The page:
This section aims to theorise the disputing discourses that recently emerged in the UK between museums and social media editors and authors regarding the free circulation of high-resolution digital images of museum objects via Wikipedia. The disputes are centred on two main contradictory arguments. The museums’ argument supports that free access to high-resolution images of museum objects has a negative impact, from a financial point of view, upon the museum. Additionally, photographers’ legally valid copyright should be taken into account. On the other hand, the Wikipedians’ argument implies that museum resistance against free access to digital objects and information clashes with the core goal of a museum institution, that is, access to the wider public. Although the economic impact of free access to digital collections on museums (in terms of cost to generate digital collections and of loss of income from free access to material that museums would otherwise charge for, e.g. high-resolution digital copies) is a key issue, we will further argue that museums’ (especially national ones) attempts to use digital technologies to generate public access – although they are progressive – still reflect the overall nature and character of a traditional institution that is perceived to hold the power to produce ‘accurate’ and ‘objective’ knowledge. The notion of the power of knowledge is examined in this paper through the concept of governmentality developed by Foucault (1991). Within this conceptual framework, we will demonstrate that museum experts view themselves as the appropriate guardians of heritage and the producers of knowledge (we will call this institutional knowledge), a belief that contradicts with the type of knowledge that is produced and consumed mainly by ‘non-expert’ Wikipedians (we will call this social knowledge). Institutional knowledge is perceived by experts as accurate and objective, while social knowledge is perceived to be fluid and changeable, subject to constant transformation and dispute.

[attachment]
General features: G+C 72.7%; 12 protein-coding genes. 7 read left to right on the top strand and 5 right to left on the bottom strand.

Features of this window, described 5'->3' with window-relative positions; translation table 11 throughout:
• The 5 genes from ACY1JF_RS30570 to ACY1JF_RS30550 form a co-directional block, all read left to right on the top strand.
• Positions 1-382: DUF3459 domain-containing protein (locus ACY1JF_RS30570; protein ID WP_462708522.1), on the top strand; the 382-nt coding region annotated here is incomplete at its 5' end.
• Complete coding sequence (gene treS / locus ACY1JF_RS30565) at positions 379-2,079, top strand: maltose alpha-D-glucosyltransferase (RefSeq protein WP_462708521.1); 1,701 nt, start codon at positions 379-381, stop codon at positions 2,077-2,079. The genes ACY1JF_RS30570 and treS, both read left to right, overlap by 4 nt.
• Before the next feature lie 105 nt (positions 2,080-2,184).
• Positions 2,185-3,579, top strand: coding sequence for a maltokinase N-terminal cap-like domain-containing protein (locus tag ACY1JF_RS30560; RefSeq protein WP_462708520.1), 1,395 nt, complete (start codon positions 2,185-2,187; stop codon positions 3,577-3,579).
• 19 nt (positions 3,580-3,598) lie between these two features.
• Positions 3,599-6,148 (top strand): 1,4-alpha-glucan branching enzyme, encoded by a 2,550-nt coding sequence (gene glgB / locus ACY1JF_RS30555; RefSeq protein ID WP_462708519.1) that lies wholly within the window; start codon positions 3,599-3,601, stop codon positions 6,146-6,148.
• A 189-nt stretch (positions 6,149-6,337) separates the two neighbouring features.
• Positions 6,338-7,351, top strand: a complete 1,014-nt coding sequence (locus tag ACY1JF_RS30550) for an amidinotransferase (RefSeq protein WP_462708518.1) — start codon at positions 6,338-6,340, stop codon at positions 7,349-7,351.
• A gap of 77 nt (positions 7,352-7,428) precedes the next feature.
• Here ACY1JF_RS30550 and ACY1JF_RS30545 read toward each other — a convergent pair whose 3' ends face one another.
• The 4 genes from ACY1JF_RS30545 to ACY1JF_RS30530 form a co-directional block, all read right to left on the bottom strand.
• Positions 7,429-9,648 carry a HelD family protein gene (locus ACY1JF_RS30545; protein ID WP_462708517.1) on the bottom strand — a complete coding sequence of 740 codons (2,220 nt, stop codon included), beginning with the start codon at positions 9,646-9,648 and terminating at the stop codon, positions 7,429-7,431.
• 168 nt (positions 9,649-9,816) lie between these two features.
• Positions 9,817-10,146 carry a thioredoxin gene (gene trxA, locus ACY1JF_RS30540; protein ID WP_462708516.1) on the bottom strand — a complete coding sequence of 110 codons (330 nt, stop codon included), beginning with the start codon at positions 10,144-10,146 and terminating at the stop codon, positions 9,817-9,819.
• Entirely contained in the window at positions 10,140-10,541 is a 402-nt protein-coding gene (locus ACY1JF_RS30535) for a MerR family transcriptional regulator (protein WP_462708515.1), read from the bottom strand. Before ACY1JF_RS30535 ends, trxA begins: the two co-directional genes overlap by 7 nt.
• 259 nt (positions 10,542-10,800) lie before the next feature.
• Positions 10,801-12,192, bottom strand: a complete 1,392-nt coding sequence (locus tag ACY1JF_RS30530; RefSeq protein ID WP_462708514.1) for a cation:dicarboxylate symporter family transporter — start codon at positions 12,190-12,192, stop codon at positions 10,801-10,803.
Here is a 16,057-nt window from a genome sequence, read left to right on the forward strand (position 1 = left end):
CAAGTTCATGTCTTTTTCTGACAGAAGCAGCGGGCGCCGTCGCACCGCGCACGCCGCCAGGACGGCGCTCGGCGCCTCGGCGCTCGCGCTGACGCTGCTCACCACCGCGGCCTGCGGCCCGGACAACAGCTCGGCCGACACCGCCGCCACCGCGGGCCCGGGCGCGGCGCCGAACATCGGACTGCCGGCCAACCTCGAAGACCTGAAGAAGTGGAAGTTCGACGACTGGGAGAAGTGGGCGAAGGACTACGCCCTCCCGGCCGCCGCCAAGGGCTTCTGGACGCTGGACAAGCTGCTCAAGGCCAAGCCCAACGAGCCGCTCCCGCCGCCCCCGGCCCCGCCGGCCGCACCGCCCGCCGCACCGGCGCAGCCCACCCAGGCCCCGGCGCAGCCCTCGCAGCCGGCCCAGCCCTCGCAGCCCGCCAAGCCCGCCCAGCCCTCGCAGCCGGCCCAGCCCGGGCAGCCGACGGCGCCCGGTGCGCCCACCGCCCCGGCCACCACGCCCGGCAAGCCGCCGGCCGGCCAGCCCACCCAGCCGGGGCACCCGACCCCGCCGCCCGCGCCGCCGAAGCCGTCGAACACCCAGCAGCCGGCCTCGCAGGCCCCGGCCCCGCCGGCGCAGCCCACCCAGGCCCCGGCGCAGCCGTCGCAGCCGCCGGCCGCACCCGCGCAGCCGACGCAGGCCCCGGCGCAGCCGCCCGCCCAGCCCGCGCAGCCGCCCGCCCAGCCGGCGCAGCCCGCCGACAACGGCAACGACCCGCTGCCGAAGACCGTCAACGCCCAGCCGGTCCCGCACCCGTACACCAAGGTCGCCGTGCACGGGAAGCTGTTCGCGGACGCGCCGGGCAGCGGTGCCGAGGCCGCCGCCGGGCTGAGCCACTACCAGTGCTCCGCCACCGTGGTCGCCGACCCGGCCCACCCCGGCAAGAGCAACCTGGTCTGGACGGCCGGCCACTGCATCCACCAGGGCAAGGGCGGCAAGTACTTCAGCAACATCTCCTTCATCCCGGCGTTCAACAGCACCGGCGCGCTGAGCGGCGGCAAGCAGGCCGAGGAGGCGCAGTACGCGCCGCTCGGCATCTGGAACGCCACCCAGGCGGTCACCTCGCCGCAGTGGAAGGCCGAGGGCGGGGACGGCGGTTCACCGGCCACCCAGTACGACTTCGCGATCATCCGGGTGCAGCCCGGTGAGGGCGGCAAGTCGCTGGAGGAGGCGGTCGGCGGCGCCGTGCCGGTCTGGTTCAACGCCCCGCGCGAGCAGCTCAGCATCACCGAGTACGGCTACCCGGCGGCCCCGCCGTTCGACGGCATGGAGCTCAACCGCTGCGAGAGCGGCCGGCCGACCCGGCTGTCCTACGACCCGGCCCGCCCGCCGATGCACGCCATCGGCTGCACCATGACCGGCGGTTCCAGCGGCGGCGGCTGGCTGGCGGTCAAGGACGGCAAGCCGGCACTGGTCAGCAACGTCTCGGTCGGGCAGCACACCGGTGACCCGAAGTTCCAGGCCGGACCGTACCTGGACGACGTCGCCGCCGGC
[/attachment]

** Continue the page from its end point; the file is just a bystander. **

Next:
2.1 The concept of governmentality
Michel Foucault was one of the first writers to analyse the concept of governmentality as a distinctive form of government in Europe, consolidated in the eighteenth century. In his discussion of the ‘art of government’ Foucault explores questions that relate to the ways in which governments and populations are ruled (Foucault 1991: 88). He argues that an essential issue in the establishment of the ‘art of government’ is the introduction of economy into political practice that interrogates what the correct manner to manage individuals, goods and wealth within the family and across the population is (Foucault 1991: 92). Foucault stresses that the new governmental form that emerged in sixteenth century Europe and was established in the eighteenth century resides in ‘the things it manages and in the pursuit of the perfection and intensification of the processes which it directs’ (Foucault 1991: 95). The process of governance is achieved through the establishment of a series of institutions (e.g. churches, hospitals, prisons) and the introduction of a series of instruments and tactics that facilitate the creation of ‘disciplined populations’ (Wilson 2010: 167). The development and use of these instruments and tactics demonstrate the power of the government and encompass governmental knowledge and expertise. Eventually, the legitimacy of the government depends on the power and knowledge of these institutions. This has significant implications in terms of the ways in which experts tend to remove themselves from ‘the disputed terrain of politics and relocate onto the tranquil yet seductive territory of truth’ (Rose and Miller 1992: 188–189).